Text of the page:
Global Journal of Transfusion Medicine

CASE REPORT
Year
: 2020  |  Volume : 5  |  Issue : 1  |  Page : 87--89

Pseudo-hemolytic transfusion reaction: A case report and review of literature


Shamee Shastry1, Muralidhar V Pai2,  
1 Department of Immunohematology and Blood Transfusion, Manipal Academy of Higher Education, Manipal, Karnataka, India
2 Department of Obstetrics and Gynecology, Kasturba Medical College, Manipal, Manipal Academy of Higher Education, Manipal, Karnataka, India

Correspondence Address:
Shamee Shastry
Department of Immunohematology and Blood Transfusion, Manipal Academy of Higher Education, Manipal, Karnataka
India

Abstract

A clinical syndrome that is consistent with intravascular hemolysis and that mimics hemolytic transfusion reaction is called pseudo-hemolytic transfusion reaction (PHTR). We present one such clinical scenario with PHTR. A 24-year-old patient was referred to our center with all the signs and symptoms of hemolytic reaction (HTR) on the second postoperative day following cesarean section. HTR was ruled out following a detailed transfusion reaction workup. Ultrasound abdomen was suggestive of gross ascites. Exploratory laparotomy showed large rectus sheet hematoma and hemoperitoneum. Internal bleeding and resolution of hematoma caused the signs and symptoms mimicking HTR in the present case. The literature review revealed the other causes of PHTR. Any adverse event occurring in temporal association with transfusion is a trigger for detailed reaction workup. In a case with PHTR, laboratory workup to rule out HTR is one of the important steps in patient management.



How to cite this article:
Shastry S, Pai MV. Pseudo-hemolytic transfusion reaction: A case report and review of literature.Glob J Transfus Med 2020;5:87-89


How to cite this URL:
Shastry S, Pai MV. Pseudo-hemolytic transfusion reaction: A case report and review of literature. Glob J Transfus Med [serial online] 2020 [cited 2021 May 17 ];5:87-89
Available from: https://www.gjtmonline.com/text.asp?2020/5/1/87/282744


Full Text





 Introduction



Acute hemolytic transfusion reaction (AHTR) is one of the most dreaded complications of blood transfusion. Intravascular hemolysis of donor red blood cells (RBCs), often leads to serious secondary effects such as activation of the coagulation cascade, the release of cytokines and nitrous oxide, activation of neutrophils, and superoxide release and renal injury.[1] A clinical syndrome that is consistent with the intravascular hemolysis and mimics hemolytic transfusion reaction is considered as pseudo-hemolytic transfusion reaction (PHTR). However, on suspicion of AHTR, the initial course of patient management in cases of PHTR is to stop the transfusion immediately and to perform a detailed investigation of transfusion reaction. The present case report highlights the clinical approach that helped us to rule out AHTR and the importance of communicating the negative result of transfusion reaction workup to the clinicians.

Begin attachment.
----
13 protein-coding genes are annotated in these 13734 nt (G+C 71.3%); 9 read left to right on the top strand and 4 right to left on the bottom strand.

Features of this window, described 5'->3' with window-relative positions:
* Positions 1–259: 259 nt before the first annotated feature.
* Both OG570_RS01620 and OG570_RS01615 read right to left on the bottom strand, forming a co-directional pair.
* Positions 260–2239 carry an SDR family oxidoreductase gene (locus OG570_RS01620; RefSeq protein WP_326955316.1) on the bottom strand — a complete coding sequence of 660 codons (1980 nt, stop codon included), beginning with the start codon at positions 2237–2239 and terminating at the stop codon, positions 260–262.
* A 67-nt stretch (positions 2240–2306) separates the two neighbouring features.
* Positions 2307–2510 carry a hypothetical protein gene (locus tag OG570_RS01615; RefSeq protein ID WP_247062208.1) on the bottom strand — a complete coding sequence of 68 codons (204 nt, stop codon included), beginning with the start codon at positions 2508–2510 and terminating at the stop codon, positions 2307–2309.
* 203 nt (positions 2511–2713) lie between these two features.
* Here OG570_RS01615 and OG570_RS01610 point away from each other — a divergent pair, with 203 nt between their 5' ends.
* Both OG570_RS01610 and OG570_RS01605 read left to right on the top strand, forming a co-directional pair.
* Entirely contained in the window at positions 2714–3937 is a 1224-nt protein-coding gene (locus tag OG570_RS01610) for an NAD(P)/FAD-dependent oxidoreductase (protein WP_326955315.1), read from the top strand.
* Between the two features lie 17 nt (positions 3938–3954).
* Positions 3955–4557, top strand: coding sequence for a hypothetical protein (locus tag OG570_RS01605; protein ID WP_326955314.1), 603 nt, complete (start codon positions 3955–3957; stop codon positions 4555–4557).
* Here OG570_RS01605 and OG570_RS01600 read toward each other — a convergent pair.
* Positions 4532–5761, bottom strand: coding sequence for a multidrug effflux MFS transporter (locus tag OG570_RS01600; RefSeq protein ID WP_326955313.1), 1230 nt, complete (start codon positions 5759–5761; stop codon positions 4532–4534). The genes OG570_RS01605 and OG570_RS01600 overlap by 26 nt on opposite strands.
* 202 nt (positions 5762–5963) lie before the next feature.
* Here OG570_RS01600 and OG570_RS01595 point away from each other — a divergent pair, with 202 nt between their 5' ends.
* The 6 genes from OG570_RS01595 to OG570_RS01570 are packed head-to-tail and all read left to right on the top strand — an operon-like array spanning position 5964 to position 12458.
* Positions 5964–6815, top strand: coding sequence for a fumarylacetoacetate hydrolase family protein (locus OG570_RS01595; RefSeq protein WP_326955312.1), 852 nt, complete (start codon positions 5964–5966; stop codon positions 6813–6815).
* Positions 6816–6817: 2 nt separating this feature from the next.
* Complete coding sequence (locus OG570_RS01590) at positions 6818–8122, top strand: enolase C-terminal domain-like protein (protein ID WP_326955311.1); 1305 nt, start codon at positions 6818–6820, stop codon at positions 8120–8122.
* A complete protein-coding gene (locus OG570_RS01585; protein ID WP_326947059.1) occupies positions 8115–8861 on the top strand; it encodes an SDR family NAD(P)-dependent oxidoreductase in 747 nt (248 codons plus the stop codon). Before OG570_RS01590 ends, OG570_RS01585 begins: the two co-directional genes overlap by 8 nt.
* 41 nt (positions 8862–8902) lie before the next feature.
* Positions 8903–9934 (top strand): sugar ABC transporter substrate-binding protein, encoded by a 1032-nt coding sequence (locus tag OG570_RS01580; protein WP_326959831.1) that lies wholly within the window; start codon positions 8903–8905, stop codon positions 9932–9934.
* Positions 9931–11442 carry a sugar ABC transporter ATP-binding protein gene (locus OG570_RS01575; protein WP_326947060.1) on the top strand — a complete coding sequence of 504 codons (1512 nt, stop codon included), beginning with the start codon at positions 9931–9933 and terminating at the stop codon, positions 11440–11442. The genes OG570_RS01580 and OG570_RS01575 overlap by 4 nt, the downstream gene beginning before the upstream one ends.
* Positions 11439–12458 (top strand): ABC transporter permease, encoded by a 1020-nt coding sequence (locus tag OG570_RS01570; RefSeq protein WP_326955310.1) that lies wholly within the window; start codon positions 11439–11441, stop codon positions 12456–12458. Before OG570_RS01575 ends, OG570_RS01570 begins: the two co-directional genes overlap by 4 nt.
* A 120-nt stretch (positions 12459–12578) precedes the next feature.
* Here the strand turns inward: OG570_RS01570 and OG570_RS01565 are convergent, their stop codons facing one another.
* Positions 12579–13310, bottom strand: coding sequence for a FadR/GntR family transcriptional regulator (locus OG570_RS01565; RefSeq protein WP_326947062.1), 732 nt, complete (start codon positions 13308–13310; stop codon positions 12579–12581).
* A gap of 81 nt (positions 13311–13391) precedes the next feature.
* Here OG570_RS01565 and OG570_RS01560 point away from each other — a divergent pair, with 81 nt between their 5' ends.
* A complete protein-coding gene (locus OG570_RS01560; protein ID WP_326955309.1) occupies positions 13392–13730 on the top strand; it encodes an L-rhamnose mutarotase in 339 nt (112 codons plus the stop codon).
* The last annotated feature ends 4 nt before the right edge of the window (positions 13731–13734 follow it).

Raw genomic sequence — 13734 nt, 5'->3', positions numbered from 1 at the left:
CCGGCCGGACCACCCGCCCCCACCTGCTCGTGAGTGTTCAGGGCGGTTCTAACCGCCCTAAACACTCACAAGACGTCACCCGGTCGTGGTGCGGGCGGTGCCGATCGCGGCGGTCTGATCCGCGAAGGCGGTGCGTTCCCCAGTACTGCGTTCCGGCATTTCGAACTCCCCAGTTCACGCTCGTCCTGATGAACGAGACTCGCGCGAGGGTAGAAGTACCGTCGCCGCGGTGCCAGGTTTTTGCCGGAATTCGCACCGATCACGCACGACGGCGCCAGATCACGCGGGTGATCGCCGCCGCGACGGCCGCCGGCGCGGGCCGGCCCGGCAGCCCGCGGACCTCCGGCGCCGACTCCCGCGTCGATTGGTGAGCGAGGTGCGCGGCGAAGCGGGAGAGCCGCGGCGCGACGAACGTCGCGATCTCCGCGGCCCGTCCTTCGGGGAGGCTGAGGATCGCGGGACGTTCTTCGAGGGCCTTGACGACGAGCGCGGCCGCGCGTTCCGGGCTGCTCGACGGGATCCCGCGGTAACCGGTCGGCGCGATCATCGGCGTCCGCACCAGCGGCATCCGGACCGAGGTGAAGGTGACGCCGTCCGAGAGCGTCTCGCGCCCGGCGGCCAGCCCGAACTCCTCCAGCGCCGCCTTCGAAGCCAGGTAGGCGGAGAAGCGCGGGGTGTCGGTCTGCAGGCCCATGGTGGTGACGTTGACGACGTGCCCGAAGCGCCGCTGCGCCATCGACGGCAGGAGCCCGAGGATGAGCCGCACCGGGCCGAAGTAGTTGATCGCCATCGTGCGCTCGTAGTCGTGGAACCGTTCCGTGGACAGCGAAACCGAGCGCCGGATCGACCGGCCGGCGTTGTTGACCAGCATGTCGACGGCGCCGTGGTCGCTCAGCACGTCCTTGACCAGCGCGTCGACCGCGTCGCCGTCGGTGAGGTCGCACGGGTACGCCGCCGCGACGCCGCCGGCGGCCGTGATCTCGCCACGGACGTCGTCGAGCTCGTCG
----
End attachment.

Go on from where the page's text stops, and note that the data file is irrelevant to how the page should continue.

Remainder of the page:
Case Report and Results



We received the blood samples of a 24-year-old female patient for transfusion reaction workup. Because of low hemoglobin level, she had received blood transfusion following cesarean section in a peripheral hospital on the first postoperative day. During transfusion patient complained of palpitation and giddiness; hence, the transfusion was stopped. In the evening following transfusion patient was found to have a mild fever, decreased urine output, and hypotension. Hence, the patient was referred to our tertiary care set up for further management. The patient was brought to the casualty on the second postoperative day, and she appeared pale on admission, blood pressure was 80/60 mm of Hg, pulse rate was 156/min, temperature 98.6°C, and there was yellowish discoloration of sclera. Laboratory values showed drop in the posttransfusion hemoglobin level from 8.5 g/dL to 6.1 g/dL, her total bilirubin level was 3.9 mg/dL with predominant direct bilirubinemia (3.5 mg/dL), and lactate dehydrogenase was 402 IU/L on admission, which raised to 507 IU/L on day 2. Bleeding and coagulation parameters were deranged. Because of the above signs and symptoms, transfusion reaction was considered in differential diagnoses.